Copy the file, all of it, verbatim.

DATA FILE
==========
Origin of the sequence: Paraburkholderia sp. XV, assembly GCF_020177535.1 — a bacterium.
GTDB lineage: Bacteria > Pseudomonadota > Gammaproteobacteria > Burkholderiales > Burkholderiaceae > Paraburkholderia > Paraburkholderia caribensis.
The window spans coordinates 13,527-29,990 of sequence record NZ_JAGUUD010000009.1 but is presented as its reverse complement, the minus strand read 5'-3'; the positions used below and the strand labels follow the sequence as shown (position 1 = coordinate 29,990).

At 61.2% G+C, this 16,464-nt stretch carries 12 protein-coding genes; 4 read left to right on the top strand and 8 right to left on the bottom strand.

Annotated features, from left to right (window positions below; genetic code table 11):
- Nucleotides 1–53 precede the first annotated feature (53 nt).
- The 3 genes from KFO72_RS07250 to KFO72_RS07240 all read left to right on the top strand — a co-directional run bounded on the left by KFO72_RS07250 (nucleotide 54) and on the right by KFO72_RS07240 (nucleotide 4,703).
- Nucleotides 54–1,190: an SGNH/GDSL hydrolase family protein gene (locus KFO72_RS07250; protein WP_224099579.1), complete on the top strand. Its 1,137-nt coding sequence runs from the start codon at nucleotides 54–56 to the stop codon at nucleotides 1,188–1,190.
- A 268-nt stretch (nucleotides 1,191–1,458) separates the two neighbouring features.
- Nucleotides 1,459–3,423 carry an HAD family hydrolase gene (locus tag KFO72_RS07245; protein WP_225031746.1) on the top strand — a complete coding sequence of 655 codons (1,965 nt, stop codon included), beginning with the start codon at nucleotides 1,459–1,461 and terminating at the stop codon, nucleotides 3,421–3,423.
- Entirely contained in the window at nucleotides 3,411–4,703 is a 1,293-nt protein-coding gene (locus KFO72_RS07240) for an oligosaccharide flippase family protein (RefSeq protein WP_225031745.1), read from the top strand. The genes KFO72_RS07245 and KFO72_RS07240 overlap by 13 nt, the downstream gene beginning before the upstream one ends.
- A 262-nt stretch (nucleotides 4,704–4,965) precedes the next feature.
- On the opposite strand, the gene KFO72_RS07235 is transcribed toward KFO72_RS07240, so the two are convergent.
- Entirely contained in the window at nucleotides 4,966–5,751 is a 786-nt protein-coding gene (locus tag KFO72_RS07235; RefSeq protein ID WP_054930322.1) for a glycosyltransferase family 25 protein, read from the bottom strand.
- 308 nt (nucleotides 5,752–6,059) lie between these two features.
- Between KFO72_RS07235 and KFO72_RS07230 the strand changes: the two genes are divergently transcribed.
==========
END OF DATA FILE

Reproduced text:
Origin of the sequence: Paraburkholderia sp. XV, assembly GCF_020177535.1 — a bacterium.
GTDB lineage: Bacteria > Pseudomonadota > Gammaproteobacteria > Burkholderiales > Burkholderiaceae > Paraburkholderia > Paraburkholderia caribensis.
The window spans coordinates 13,527-29,990 of sequence record NZ_JAGUUD010000009.1 but is presented as its reverse complement, the minus strand read 5'-3'; the positions used below and the strand labels follow the sequence as shown (position 1 = coordinate 29,990).

At 61.2% G+C, this 16,464-nt stretch carries 12 protein-coding genes; 4 read left to right on the top strand and 8 right to left on the bottom strand.

Annotated features, from left to right (window positions below; genetic code table 11):
- Nucleotides 1–53 precede the first annotated feature (53 nt).
- The 3 genes from KFO72_RS07250 to KFO72_RS07240 all read left to right on the top strand — a co-directional run bounded on the left by KFO72_RS07250 (nucleotide 54) and on the right by KFO72_RS07240 (nucleotide 4,703).
- Nucleotides 54–1,190: an SGNH/GDSL hydrolase family protein gene (locus KFO72_RS07250; protein WP_224099579.1), complete on the top strand. Its 1,137-nt coding sequence runs from the start codon at nucleotides 54–56 to the stop codon at nucleotides 1,188–1,190.
- A 268-nt stretch (nucleotides 1,191–1,458) separates the two neighbouring features.
- Nucleotides 1,459–3,423 carry an HAD family hydrolase gene (locus tag KFO72_RS07245; protein WP_225031746.1) on the top strand — a complete coding sequence of 655 codons (1,965 nt, stop codon included), beginning with the start codon at nucleotides 1,459–1,461 and terminating at the stop codon, nucleotides 3,421–3,423.
- Entirely contained in the window at nucleotides 3,411–4,703 is a 1,293-nt protein-coding gene (locus KFO72_RS07240) for an oligosaccharide flippase family protein (RefSeq protein WP_225031745.1), read from the top strand. The genes KFO72_RS07245 and KFO72_RS07240 overlap by 13 nt, the downstream gene beginning before the upstream one ends.
- A 262-nt stretch (nucleotides 4,704–4,965) precedes the next feature.
- On the opposite strand, the gene KFO72_RS07235 is transcribed toward KFO72_RS07240, so the two are convergent.
- Entirely contained in the window at nucleotides 4,966–5,751 is a 786-nt protein-coding gene (locus tag KFO72_RS07235; RefSeq protein ID WP_054930322.1) for a glycosyltransferase family 25 protein, read from the bottom strand.
- 308 nt (nucleotides 5,752–6,059) lie between these two features.
- Between KFO72_RS07235 and KFO72_RS07230 the strand changes: the two genes are divergently transcribed.